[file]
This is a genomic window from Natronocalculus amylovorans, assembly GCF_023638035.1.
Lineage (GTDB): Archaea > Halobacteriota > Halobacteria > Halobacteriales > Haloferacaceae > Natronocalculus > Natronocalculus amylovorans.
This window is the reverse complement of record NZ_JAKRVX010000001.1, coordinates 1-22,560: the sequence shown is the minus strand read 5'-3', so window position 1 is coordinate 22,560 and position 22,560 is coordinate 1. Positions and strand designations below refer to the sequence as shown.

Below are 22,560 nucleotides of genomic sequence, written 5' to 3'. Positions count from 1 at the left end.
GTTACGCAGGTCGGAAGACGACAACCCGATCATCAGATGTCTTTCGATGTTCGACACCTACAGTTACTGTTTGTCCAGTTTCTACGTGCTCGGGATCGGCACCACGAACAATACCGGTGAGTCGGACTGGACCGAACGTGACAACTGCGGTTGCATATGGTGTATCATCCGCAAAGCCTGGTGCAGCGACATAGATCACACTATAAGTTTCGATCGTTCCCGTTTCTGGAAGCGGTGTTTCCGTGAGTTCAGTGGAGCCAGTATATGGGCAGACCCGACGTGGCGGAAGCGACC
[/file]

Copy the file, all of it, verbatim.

This is a genomic window from Natronocalculus amylovorans, assembly GCF_023638035.1.
Lineage (GTDB): Archaea > Halobacteriota > Halobacteria > Halobacteriales > Haloferacaceae > Natronocalculus > Natronocalculus amylovorans.
This window is the reverse complement of record NZ_JAKRVX010000001.1, coordinates 1-22,560: the sequence shown is the minus strand read 5'-3', so window position 1 is coordinate 22,560 and position 22,560 is coordinate 1. Positions and strand designations below refer to the sequence as shown.

Below are 22,560 nucleotides of genomic sequence, written 5' to 3'. Positions count from 1 at the left end.
GTTACGCAGGTCGGAAGACGACAACCCGATCATCAGATGTCTTTCGATGTTCGACACCTACAGTTACTGTTTGTCCAGTTTCTACGTGCTCGGGATCGGCACCACGAACAATACCGGTGAGTCGGACTGGACCGAACGTGACAACTGCGGTTGCATATGGTGTATCATCCGCAAAGCCTGGTGCAGCGACATAGATCACACTATAAGTTTCGATCGTTCCCGTTTCTGGAAGCGGTGTTTCCGTGAGTTCAGTGGAGCCAGTATATGGGCAGACCCGACGTGGCGGAAGCGACC